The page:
1. Country Song
She had been reduced to a faint twang drowned in radio static on the road through Arkansas where nobody lived and nobody listened. It was her worst fear.
I wake and tell you about my dream, as if it’s an urgent news dispatch from another realm, and it is.
“I was debating with someone about polygamy…” I am lying in bed naked and you are standing and already dressed.
You say: “Let me guess: You were against it.”
I am, but I say: “No. I’m for it. It all depends on the circumstances.” I say this because I fear you want to be with someone other than me, and if I allow it while I’m still here, then I can still be here.
I can still be here, naked in your bed as you turn and go someplace else.
3. Golde and the Snakes
We bought a house. It was a nice house. I had not had a nice house before. I thought of that part in “Fiddler on the Roof” when Tevye is fantasizing about being rich and singing in the barn. He imagines his wife, Golde, “looking like a rich man’s wife with a proper double chin, screaming at the servants day and night.” Is this what I’ll become?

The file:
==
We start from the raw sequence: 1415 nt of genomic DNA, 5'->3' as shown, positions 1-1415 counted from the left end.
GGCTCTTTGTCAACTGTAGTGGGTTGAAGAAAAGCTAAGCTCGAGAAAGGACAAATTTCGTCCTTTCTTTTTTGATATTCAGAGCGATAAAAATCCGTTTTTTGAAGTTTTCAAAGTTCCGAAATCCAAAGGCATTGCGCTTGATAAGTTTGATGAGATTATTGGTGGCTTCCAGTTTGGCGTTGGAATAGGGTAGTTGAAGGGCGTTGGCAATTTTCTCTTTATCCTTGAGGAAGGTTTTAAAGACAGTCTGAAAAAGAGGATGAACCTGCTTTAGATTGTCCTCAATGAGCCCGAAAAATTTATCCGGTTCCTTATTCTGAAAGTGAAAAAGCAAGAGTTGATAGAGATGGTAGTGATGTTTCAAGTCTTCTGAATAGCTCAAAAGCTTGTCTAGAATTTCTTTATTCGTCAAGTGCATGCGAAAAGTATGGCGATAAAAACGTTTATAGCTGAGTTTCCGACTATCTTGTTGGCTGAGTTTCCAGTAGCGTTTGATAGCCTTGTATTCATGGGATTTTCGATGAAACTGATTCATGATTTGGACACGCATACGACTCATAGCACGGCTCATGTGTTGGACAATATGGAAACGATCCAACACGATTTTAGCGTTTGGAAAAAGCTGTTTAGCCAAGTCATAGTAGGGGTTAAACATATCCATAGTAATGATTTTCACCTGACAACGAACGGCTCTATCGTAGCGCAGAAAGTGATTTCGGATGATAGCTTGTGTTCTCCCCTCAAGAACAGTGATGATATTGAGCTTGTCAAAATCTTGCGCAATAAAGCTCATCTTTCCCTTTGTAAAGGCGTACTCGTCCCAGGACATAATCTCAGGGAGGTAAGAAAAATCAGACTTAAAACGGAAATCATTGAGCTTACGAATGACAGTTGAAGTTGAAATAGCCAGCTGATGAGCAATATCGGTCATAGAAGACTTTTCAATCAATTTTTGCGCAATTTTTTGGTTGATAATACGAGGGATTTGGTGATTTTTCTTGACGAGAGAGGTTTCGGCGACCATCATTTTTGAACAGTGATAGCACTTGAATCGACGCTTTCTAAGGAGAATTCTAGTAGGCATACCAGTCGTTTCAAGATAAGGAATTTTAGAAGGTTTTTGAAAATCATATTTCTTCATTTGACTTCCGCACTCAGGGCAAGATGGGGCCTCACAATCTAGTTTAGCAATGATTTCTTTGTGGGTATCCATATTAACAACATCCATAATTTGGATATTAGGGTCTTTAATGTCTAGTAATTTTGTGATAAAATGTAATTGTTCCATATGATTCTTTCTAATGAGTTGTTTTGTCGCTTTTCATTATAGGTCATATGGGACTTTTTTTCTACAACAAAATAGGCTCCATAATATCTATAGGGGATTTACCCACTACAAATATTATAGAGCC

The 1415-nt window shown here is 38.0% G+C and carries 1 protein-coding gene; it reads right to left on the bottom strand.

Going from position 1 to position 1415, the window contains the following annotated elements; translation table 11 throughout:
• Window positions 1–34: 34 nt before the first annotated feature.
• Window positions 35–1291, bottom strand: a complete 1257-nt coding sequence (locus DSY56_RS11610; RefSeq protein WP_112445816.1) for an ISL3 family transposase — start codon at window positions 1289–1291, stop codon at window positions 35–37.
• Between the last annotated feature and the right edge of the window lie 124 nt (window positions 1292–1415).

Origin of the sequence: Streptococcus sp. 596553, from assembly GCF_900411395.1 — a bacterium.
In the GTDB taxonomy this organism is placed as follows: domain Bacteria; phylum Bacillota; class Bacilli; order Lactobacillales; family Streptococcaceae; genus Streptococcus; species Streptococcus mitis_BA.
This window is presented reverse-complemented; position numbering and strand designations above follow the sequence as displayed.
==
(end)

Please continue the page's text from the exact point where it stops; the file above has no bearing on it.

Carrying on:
I thought it would stop, once we got the house. The doors and windows all have locks. But the snakes get in.
Your lover — you think I don’t know about her. You think I haven’t seen the photos and your messages to her. You think I haven’t sat outside in my parked car drinking from a bottle of hard liquor just to be able to go inside and face you.
The snakes with their alluring, flickering tongues get in. Even when we’re snug in our beds at night; maybe especially then. They get to you. They get to me.